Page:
How Students Prepare for Out-of-this-World Experiences

March 8, 2017 | Author: Maggie Zehring

This month more than 1,300 middle school students across Arizona set their sights on the moon, building a scale model of an international lunar base. It was all part of the 18th annual Honeywell Fiesta Bowl Aerospace Challenge, one of the state’s largest STEM – or science, technology, engineering and math – competitions.

This program gives youngsters hands-on science learning, plus they get to meet real-life engineers, scientists and inventors. The event also helps develop critical problem-solving, communication, team-building and decision-making skills.

Earlier this month, I was honored to visit with Jena Phillips and her students at Bogle Junior High School in Chandler, Ariz. These gifted seventh and eighth grade science students are among the best and brightest in the state. During my visit, they were preparing to compete in the Aerospace Challenge, held Feb. 6-8 at the ASU Polytechnic Campus.

This year, Phillips’ eighth graders helped prepare the seventh graders for competition. You see, last year they were in the competitors’ shoes, getting ready for the Honeywell Challenge themselves. Therefore, they could answer questions about their experiences, conduct mock interviews and even quiz this year’s teams about their lunar base projects.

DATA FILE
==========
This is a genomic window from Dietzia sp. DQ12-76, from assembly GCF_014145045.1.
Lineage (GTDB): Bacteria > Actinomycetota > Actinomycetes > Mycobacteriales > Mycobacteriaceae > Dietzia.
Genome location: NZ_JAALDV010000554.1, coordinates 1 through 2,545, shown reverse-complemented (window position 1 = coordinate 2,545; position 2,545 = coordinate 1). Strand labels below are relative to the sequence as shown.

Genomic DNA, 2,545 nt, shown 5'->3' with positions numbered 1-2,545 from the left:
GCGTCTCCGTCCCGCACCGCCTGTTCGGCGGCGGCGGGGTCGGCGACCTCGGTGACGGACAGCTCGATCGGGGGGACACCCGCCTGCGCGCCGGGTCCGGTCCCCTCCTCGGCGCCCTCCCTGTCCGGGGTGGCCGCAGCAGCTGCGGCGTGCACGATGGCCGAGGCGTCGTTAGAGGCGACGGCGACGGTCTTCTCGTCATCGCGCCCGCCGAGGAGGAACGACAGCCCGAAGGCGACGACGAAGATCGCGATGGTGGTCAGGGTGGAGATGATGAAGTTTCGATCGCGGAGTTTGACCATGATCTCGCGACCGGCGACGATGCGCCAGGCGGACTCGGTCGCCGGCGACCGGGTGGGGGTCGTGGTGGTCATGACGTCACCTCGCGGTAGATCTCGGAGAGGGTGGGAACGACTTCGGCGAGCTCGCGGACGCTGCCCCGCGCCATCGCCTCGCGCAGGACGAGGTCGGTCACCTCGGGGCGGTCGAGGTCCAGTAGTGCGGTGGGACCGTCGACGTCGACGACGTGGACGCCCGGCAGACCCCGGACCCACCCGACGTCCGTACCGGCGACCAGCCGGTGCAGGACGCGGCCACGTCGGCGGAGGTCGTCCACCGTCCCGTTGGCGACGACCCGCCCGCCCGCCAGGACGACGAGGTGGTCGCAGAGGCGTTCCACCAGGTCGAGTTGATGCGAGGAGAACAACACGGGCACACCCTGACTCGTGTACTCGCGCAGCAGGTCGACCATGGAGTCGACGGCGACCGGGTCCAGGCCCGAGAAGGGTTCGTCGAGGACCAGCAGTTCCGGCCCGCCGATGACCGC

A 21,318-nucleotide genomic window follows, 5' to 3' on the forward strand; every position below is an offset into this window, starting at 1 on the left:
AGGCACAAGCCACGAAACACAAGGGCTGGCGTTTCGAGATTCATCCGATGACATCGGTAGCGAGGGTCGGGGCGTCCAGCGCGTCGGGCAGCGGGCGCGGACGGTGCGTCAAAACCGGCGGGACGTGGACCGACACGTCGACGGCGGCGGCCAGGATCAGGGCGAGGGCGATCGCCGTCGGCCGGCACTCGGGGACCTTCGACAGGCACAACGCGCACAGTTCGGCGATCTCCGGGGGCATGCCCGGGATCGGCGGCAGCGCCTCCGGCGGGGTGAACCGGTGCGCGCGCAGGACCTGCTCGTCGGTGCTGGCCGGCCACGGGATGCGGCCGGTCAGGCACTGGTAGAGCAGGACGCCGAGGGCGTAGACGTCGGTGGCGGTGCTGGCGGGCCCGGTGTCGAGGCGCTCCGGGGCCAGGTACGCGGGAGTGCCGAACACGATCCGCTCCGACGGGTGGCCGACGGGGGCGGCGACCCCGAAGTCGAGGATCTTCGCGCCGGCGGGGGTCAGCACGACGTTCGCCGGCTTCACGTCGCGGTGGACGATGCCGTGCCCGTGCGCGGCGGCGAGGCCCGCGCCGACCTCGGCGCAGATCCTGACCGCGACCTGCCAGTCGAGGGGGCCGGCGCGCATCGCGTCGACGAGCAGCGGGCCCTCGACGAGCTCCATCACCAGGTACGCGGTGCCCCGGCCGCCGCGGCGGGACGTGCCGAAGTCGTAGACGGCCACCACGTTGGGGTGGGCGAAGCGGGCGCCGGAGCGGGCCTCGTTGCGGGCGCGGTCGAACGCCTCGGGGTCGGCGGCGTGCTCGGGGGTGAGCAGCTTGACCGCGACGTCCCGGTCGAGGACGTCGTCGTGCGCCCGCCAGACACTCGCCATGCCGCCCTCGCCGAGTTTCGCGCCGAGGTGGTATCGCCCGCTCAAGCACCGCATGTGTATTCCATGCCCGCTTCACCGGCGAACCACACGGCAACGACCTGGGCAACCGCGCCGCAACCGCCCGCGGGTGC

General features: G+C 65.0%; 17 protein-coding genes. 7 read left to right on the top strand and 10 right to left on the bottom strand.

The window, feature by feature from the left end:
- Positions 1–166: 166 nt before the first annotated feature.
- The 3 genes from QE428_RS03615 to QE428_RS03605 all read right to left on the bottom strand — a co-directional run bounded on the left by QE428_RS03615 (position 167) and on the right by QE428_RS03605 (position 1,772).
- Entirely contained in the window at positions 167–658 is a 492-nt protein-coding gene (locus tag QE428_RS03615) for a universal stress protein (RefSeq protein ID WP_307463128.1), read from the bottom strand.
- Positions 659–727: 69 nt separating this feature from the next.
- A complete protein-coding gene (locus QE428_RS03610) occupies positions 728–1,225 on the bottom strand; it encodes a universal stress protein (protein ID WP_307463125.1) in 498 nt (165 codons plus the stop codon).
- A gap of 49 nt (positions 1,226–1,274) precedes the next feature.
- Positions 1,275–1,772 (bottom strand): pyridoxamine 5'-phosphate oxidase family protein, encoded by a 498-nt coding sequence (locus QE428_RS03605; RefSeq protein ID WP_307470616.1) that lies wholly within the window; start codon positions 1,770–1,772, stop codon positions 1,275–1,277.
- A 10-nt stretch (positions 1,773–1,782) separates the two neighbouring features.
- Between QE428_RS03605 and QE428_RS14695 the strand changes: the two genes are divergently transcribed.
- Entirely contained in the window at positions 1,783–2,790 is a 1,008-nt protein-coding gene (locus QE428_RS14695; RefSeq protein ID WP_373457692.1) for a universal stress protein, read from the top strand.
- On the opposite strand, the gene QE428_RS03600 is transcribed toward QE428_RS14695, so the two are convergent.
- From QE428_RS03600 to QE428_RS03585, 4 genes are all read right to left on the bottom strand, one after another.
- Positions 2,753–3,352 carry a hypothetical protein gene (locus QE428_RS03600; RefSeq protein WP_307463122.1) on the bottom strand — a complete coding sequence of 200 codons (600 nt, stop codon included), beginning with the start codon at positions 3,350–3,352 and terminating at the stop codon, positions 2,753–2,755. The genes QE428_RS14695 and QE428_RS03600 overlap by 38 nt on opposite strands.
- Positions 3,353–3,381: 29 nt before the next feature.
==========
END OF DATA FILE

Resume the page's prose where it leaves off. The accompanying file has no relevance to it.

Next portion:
Watching the student-mentors guide their younger counterparts was heartwarming and inspiring. The knowledge they shared from their experiences was invaluable for this year’s competitors, and the interaction seemed to calm the pre-competition day nerves, too.

It was remarkable to watch Phillips guide the students through this journey, truly a testament to the difference a teacher can make in a student’s passion for STEM learning. She was motivational, inspiring and encouraging. It’s no wonder she won the 2017 Arizona Teacher of the Year Ambassador for Excellence award.

At the Arizona Educational Foundation, we are proud to support programs like the Honeywell Fiesta Bowl Aerospace Challenge. As a legacy nonprofit agency, we are focused on celebrating the successes of public schools, teachers and programs across the state.

Maggie Zehring

Maggie Zehring

Maggie Zehring is the Deputy Director for the Arizona Educational Foundation (AEF) where she develops programs, gains community support, and tells the stories of the educators and students she works with. AEF was founded in 1983 and strives to develop and celebrate successes in public education across the state through its seven programs.

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